Visual Merchandising for the New Millenium

An interview with Ian Proetta, Creative Director, Greneker

DALLAS, April 1, 1999/ FW/ — Are retailers ready for the challenge of the new millenium? Are visual merchandising companies ready for the new challenges facing the industry?

Visual merchandising takes on so many facets of the retail industry – from the window displays to floor fixtures, signs and graphics and of course, the inevitable link to fashion and culture.

Ian Proetta (Photo at left) Creative Director of Greneker a company that specializes in mannequins, visual merchandising display items, store fixtures and store environments understands all of these facets of visual merchandising and the challenges that faces the industry for the new millenium.

“By the year 2000, the millenium customer will seek refuge in specialized stores that support personal expression, identity and a sense of belonging, away from today’s communities unrest, violence and media intolerance,” says Ian Proetta.

“On the other hand, retailers will be looking for their own unique visual identity. There is already an increased emphasis on merchandising mannequins and forms and other unique and exciting display items.”

“Mannequins have hit a comeback. This is due to the fact that they offer a sense of drama to visual displays and characterize a look for retailers and designers alike. New display systems today already include the integration of forms and mannequins into complete fixture schemes.”

Proetta speaks with assurance when commenting on the state of the industry. This is not a surprise though.

Trained in the prestigious BETC design program in London and at Middlesex University where he earned his Arts degree, Proetta has worked both in the UK and the United States.

His combined experience from the two countries, both considered fashion meccas, gives him insight to the ever-changing challenges that face retailers.

“The year 2000 will bring a surge of more interactive and dazzling displays technology which will certainly have a role with new motion, sound and dramatic lighting,” predicted Proetta.

“There will also be more emphasis on flexible floor plans and fixture layouts. Allowing, changes, less money will be placed on permanent structures and more emphasis will be placed on movable modular display systems. Due to this, there will be an overall closer amalgamation of store designers and visual merchandisers to create more exciting, fun and confident display environments that evolves with products and customer needs,” he added.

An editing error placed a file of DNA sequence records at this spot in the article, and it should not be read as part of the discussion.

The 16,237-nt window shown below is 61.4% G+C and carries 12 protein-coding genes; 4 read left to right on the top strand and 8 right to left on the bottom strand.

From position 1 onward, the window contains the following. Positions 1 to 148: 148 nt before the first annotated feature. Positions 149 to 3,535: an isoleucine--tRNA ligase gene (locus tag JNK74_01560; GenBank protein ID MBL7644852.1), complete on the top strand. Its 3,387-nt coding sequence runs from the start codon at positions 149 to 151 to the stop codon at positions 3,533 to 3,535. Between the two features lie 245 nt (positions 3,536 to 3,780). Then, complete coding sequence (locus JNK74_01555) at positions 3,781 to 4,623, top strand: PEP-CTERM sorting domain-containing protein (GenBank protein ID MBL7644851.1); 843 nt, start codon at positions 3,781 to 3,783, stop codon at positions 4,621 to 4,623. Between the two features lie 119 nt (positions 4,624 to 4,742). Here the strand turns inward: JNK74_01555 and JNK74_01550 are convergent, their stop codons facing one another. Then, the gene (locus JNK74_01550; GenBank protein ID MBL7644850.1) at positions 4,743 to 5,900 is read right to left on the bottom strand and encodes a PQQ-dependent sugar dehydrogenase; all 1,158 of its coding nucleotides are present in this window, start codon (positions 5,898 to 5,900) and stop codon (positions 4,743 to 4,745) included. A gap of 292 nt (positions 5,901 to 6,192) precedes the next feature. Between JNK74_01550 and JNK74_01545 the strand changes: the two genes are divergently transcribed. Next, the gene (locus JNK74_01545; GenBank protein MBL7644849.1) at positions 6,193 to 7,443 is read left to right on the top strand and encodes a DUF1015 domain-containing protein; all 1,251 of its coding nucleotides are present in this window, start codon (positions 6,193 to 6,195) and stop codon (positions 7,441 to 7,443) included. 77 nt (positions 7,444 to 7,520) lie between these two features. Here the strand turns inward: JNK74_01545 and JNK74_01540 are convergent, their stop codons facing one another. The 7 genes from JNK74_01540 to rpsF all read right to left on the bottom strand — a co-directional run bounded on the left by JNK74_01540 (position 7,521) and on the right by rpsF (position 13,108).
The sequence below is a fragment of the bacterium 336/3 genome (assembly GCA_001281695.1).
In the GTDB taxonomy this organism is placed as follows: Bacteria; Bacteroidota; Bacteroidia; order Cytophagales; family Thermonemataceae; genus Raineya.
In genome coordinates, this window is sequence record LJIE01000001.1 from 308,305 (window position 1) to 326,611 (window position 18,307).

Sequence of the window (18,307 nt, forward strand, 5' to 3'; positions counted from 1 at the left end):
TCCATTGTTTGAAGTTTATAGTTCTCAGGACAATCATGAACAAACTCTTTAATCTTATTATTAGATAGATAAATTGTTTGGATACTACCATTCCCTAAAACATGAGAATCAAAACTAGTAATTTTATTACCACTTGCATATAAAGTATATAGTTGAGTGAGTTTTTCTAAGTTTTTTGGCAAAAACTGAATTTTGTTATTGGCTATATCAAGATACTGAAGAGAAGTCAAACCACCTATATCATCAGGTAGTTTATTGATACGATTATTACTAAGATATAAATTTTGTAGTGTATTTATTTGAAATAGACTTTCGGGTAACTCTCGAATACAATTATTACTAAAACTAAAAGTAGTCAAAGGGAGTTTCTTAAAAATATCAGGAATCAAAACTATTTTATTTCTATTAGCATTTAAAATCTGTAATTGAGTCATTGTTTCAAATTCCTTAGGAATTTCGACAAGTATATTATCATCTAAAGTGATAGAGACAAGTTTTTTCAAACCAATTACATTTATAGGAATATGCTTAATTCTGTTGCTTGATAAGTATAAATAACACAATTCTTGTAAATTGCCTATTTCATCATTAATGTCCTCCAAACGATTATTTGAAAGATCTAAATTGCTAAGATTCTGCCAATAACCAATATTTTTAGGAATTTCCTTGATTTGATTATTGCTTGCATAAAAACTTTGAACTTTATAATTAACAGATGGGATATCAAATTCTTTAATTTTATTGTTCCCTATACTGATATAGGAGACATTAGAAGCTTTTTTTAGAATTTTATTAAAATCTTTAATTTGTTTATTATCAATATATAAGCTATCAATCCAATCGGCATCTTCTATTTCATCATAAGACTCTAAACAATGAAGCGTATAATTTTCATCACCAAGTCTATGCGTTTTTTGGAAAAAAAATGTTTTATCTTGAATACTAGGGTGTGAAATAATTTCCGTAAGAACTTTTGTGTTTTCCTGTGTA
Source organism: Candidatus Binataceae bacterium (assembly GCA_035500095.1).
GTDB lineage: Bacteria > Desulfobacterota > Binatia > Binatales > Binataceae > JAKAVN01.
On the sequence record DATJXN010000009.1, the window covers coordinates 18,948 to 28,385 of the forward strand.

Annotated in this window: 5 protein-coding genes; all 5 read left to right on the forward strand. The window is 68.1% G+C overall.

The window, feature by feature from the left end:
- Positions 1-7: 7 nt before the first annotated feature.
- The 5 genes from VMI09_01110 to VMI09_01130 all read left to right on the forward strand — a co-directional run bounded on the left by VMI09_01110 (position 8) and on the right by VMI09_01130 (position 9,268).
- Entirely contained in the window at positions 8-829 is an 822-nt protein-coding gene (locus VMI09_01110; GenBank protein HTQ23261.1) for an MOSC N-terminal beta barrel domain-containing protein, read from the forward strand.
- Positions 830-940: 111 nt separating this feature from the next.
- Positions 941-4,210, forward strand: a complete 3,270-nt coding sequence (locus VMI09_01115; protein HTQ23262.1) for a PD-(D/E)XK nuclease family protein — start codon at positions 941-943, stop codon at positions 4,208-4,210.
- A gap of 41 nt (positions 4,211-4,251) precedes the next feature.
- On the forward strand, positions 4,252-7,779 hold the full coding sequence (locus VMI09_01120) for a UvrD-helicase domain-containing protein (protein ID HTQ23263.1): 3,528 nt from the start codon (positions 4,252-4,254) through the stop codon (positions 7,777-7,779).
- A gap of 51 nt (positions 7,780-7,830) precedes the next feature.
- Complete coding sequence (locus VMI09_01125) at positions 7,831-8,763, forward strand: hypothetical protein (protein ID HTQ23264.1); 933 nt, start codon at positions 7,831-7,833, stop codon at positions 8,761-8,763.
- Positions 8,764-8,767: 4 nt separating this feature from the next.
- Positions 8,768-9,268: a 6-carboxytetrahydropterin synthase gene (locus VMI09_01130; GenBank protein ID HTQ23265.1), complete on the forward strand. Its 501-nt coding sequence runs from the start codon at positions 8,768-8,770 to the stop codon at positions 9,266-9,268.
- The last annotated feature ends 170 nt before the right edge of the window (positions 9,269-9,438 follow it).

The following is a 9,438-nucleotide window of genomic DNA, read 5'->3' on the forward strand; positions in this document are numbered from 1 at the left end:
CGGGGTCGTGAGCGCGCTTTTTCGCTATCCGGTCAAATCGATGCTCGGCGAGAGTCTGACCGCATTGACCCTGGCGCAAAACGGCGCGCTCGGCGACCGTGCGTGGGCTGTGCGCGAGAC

With Ian Proetta, the proof is in the pudding when he made these comments. He designed a Calvin Klein table wherein there is a strong design that expresses creativity and still respects Calvin Klein’s (the company) strict perimeters of color, style and material. For Greneker, Ian Proetta created Fashion Fusion, an annual charity event and was shown in New York to coincide with the Shop East Convention.

This year’s Fashion Fusion featured Greneker mannequins designed and sculpted by Robert Patterson, together with visual and merchandising items all manufactured by Greneker. Ian Proetta literally created a Spring Fashion Show in the style of store windows for named designers like Yves Saint Laurent, Krizia, Bill Blass, and Halston to name a few using the Greneker mannequins as models. Vidal Sassoon, John Paul Mitchell and Bobbi Brown did the mannequins’ make-up and hair. It was a Visual Merchandiser’s dream come true – the big names of the fashion industry giving their names and talents to a display.

With Fashion Fusion, Ian Proetta’s experience from two continents paid off.

“In the UK, I have to design displays with the thought that in London, people are more fashion conscious. And since there is more concentration of foot traffic there, customers pay more attention to the window display. I learned to pay close attention to details because of that,” relates Proetta

“Here in the US, Americans dress more for comfort. And they have a more preconceived idea as to their store destination. Therefore, the American stores do not find it necessary to pay much attention to windows in suburban cities and malls. As a display designer, I find that as a challenge to titillate the imagination of the customers, combining both fashion and comfort and make them pay attention to my displays. If people are looking, then the stores are more willing to spend money on their windows,” he continued

When asked if Greneker is ready for the challenge of the year 2000 and beyond, Ian Proetta answered with an emphatic YES!

And I believe him. Ian Proetta’s work speak volumes of his talent and creativity. He was the Art Director of the Divine Design Event for 1993,1994, 1995. His works include art direction and production design for the Muppet Christmas TV Special, Walt Disney EE3 Exhibition, MGM 1997 Licensing Show Booth, 1997 Orion Video Show, Best Design Booth 1998 San Jose CA Hair Show. He also assisted in the designing of the Panasonic Store at Universal Studios. With a portfolio like that, you can expect good things coming from Greneker’s resident creative genius.

Photos courtesy of Ian Proetta